Rudolph Jacobs
Rugby Journalist
3 minute read
2 Aug 2018
8:41 am

Lions are up against it … but they like it that way

Rudolph Jacobs

Julian Redelinghuys, who played in the 2016 final in Wellington, believes the 'hopeless' tag might actually suit his former teammates as Swys de Bruin names his side.

Julian Redelinghuys of the Lions during the Lions Super Rugby captain's run at Westpac Stadium on August 5, 2016 in Wellington, New Zealand. (Photo by Simon Watts/Getty Images)

If there’s one person who knows what a major challenge awaits the Lions in this weekend’s Super Rugby final against the Crusaders in Christchurch, it is former star prop Julian Redelinghuys.

Redelinghuys, who played tighthead in the 2016 final in Wellington against the Hurricanes where the Lions were beaten 20-3, cast his mind back to that fateful day.

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“I remember warming up before the game I was lying on the grass and the swirling wind and raindrops just kept falling on to your face and it was an indication what awaited us,” Redelinghuys, whose career was cut short by a serious neck injury two years ago, said.

“But we were so well prepared and in a really good space after scoring good wins over the Crusaders and Highlanders in the respective quarter and semifinal matches.”

The Lions trailed 10-3 at the break and two fairly soft tries at the beginning and the end were the only difference.

“I won’t say they were fortunate tries, but the first came when a ball was kicked through the legs of Lionel Mapoe and the second from a lineout where the ball was tapped and they pounced on it,” he said.

“They were probably more used to those conditions while their rushed defence put us under a lot of pressure and it felt like we never could get actually going.”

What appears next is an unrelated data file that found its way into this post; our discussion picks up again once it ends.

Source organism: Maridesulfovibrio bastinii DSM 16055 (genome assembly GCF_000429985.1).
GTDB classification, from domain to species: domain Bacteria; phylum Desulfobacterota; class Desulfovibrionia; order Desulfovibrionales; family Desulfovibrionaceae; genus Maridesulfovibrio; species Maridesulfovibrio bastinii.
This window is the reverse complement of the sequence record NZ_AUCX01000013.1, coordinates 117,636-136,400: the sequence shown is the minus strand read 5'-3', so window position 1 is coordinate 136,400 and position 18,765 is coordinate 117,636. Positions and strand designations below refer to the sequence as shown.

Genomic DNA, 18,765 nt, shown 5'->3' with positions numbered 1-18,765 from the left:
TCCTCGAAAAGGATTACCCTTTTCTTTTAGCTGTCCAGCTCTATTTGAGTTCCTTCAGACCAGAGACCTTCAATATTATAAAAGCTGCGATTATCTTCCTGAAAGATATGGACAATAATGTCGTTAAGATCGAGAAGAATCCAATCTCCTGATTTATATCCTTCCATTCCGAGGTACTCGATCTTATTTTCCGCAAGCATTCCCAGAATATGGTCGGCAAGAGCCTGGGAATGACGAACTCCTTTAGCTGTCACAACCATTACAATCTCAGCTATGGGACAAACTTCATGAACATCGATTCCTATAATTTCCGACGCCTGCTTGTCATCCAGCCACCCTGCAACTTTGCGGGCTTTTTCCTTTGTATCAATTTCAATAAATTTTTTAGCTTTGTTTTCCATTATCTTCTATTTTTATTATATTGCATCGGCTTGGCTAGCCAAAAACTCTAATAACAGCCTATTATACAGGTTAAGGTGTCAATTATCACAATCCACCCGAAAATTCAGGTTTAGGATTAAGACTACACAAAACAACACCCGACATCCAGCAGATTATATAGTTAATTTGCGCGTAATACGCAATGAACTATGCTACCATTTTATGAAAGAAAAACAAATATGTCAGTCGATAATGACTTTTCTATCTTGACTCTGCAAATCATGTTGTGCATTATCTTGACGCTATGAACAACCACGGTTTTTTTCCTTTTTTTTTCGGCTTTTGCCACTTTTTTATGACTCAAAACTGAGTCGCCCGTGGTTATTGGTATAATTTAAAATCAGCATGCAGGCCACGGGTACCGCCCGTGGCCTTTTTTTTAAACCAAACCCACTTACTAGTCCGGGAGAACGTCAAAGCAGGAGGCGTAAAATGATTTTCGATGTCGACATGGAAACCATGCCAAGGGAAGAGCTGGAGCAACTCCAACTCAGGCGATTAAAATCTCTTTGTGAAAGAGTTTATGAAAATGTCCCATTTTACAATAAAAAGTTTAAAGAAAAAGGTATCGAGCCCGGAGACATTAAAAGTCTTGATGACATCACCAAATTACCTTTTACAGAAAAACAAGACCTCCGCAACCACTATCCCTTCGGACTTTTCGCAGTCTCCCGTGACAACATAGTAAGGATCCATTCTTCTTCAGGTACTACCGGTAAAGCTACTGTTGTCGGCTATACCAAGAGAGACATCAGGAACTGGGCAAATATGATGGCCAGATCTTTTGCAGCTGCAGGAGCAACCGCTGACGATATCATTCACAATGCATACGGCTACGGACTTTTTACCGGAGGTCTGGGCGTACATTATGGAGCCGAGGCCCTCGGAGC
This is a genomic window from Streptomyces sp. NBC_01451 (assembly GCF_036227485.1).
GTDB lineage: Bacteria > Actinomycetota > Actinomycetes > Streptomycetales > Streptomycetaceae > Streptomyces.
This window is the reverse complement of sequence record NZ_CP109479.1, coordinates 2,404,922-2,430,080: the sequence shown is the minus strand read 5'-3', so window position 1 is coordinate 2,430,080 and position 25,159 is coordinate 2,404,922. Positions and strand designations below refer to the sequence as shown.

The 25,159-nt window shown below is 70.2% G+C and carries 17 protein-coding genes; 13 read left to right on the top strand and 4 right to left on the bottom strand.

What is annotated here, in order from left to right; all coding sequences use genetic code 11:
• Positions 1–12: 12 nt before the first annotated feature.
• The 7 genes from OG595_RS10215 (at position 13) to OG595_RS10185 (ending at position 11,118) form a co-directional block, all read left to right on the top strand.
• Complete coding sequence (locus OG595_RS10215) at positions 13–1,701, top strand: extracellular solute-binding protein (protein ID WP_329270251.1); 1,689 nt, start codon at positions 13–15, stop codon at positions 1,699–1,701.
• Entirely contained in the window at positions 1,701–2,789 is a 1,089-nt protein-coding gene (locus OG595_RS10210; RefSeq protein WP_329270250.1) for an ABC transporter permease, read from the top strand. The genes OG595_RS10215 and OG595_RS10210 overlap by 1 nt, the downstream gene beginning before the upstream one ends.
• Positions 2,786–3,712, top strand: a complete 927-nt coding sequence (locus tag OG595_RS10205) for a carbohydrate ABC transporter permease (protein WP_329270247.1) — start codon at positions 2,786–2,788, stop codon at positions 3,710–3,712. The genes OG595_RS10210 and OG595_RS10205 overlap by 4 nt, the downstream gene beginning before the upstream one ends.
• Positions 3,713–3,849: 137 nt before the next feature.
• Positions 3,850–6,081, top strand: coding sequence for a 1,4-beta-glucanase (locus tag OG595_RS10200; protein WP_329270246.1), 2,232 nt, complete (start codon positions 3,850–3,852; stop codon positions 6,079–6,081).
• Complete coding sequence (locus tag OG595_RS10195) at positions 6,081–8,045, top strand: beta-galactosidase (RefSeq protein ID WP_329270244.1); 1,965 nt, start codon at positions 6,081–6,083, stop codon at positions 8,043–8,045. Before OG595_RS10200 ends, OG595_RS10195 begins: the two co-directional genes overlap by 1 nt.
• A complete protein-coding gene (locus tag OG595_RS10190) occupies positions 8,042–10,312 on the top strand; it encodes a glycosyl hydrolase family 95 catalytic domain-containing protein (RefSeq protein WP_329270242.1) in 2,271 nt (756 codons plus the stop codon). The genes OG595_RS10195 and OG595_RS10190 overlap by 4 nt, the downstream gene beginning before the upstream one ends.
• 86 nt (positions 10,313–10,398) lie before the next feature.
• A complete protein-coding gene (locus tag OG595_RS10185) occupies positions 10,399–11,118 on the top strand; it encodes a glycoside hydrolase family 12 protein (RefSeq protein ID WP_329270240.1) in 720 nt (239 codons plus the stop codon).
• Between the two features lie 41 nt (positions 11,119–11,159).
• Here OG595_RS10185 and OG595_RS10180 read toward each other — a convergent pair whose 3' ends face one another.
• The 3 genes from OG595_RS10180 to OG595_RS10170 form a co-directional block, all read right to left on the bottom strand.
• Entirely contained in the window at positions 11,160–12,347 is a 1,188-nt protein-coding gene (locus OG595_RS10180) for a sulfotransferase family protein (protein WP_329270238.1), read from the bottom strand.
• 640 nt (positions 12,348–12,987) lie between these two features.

But Redelinghuys believes the Lions could be better geared this time knowing what awaits them with the same kind of conditions expected for this weekend.

“There’s no doubt the Crusaders deserved to host the final having played very good rugby this year and finishing well on top of the standings,” he said.

“But then we also know a Lions team are always at their very best when nobody gives them a chance to actually go there and pull it off. And then we know the Lions can score spectacular tries like the one Aphiwe Dyantyi scored last week.”

These days Redelinghuys is employed by the Lions where he is very involved what he called a “Hub” where young players are guided to get education behind them to prepare them for life after rugby.

“I’m actually doing a bit of everything, getting involved everywhere and acting as a link between the young players and management and also help a bit with the financing aspects as well,” he said.

* Meanwhile, the Lions announced a strong side for the final but did opt for the experience of Courtnall Skosan on the left-wing, with Aphiwe Dyantyi expected to make an impact off the bench.

Lions: Andries Coetzee, Ruan Combrinck, Lionel Mapoe, Harold Vorster, Courtnall Skosan, Elton Jantjies, Ross Cronje, Warren Whiteley (c), Cyle Brink, Kwagga Smith, Franco Mostert, Marvin Orie, Ruan Dreyer, Malcolm Marx, Jacques van Rooyen. Bench: Corne Fourie, Dylan Smith, Johannes Jonker, Lourens Erasmus, Marnus Schoeman, Dillon Smit, Aphiwe Dyantyi, Howard Mnisi.

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